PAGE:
S.W. testified that she remembered writing letters about her grandfather, E.W., her grandmother, J.W., and her father, T.W. The two letters, which were dated December 20 and December 30 of 2006, stated that it was her grandfather, E.W., who had abused her and not her stepbrothers. The letters stated specifically that [E.W.] put his finger up my pee pee. S.W. testified that her grandfather touched her in her privates with his fingers and with his thing. The letters further stated that her grandfather, E.W., grandmother, J.W., stepmother, C.W., and her father, T.W., told her to lie because they wanted [B.N.], [J.R.N.] and [J.N.] out of the [h]ouse. The two letters were admitted into evidence at trial. When questioned by the State about the spelling of the names in the letters, S.W. admitted that at the time of her Safe Harbor interview with Prihoda she did not know how to spell J.R.N.'s last name. However, she testified that she learned how to spell it while the boys were still living with them, which was before the interview.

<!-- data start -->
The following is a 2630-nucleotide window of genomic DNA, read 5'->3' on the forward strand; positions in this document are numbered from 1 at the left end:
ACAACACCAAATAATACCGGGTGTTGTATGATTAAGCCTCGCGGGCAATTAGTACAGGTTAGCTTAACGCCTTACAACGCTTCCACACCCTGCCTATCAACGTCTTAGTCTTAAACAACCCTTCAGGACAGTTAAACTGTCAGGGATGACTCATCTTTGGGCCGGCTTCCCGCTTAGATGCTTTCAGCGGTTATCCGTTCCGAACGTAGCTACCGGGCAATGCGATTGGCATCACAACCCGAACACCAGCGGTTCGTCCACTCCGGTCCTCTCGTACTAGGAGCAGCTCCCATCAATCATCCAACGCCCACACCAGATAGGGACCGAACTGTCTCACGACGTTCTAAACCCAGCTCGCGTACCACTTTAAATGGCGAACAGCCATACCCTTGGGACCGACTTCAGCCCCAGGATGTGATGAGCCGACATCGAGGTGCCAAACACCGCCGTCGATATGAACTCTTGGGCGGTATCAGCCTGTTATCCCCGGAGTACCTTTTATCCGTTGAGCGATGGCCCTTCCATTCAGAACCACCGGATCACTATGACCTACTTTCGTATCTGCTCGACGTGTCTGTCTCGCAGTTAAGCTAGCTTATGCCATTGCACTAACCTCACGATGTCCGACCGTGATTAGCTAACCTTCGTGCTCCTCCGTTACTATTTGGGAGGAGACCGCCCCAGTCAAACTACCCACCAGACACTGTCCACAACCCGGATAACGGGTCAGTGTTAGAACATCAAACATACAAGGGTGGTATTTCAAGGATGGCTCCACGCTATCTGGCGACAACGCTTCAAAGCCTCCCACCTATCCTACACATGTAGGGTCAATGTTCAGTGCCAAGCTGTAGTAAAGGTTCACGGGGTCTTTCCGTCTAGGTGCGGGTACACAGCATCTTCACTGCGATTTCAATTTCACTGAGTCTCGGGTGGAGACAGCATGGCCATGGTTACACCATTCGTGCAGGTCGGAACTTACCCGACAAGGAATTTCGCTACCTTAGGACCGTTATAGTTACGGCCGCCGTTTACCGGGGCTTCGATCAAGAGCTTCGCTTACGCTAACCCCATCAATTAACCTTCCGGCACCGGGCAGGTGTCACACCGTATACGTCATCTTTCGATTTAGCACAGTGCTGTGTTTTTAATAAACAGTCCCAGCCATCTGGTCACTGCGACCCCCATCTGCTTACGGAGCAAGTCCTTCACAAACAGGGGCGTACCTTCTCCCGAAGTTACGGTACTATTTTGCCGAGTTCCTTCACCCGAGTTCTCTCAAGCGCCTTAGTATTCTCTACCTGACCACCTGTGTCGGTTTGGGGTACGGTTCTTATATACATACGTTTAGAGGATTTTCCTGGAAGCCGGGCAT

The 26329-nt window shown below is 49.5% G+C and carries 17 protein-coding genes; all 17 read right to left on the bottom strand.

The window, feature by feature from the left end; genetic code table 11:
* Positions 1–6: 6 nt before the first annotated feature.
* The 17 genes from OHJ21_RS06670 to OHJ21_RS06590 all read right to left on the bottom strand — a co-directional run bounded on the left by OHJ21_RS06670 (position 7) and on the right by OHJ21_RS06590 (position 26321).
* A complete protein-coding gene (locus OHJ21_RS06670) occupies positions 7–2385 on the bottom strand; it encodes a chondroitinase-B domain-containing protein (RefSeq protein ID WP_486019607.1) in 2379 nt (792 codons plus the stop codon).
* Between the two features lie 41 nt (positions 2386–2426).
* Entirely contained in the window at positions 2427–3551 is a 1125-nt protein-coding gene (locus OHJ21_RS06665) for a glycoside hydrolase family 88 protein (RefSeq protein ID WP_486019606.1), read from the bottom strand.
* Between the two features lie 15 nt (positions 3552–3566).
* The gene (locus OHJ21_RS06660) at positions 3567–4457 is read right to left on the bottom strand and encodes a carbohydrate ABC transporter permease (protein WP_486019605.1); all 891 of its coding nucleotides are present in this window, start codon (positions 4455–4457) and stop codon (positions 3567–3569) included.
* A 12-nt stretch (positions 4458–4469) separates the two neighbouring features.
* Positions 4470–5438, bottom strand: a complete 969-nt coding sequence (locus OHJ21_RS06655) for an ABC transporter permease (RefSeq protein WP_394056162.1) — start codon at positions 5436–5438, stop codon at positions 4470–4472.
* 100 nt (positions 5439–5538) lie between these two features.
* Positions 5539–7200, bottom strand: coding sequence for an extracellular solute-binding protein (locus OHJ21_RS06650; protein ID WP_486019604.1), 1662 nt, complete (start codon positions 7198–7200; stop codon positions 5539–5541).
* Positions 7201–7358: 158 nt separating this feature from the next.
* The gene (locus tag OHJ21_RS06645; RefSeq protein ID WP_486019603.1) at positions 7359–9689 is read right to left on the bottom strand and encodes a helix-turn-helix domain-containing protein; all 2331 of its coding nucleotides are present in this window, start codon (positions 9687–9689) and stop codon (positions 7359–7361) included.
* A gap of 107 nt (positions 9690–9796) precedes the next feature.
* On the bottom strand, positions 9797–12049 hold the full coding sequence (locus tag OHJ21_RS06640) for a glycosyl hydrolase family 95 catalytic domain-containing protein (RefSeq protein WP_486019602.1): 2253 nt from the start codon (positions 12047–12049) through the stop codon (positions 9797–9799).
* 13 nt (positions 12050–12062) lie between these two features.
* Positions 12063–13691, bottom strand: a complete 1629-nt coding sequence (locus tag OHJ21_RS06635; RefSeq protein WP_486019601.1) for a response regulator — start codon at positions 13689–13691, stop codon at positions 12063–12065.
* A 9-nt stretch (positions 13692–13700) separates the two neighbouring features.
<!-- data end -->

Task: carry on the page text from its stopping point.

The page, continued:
Detective Lisa Pickering testified that she investigated the allegations made by S.W. against J.R.N. and later, against the grandfather. Pickering testified that on December 8, 2006, she called S.W.'s mother, M.N., to get J.R.N.'s father's phone number so that she could call him and give him an opportunity to bring J.R.N. to the police station, prior to his arrest. Pickering further testified that on December 12, M.N. called Pickering and said she filed a report on December 10 because of a note her daughter wrote to her. Specifically, Pickering testified that according to M.N., S .W. brought a note to M.N. saying her grandfather was the one who touched her, not her stepbrothers. J.R.N. was arrested on December 14, 2006. Pickering testified that she spoke with the grandfather about the subsequent allegations S.W. had asserted against him, but found the new allegations not to be credible. Pickering took the information to the district attorney's office for review, but they refused to file criminal charges against the grandfather based on S.W.'s allegations.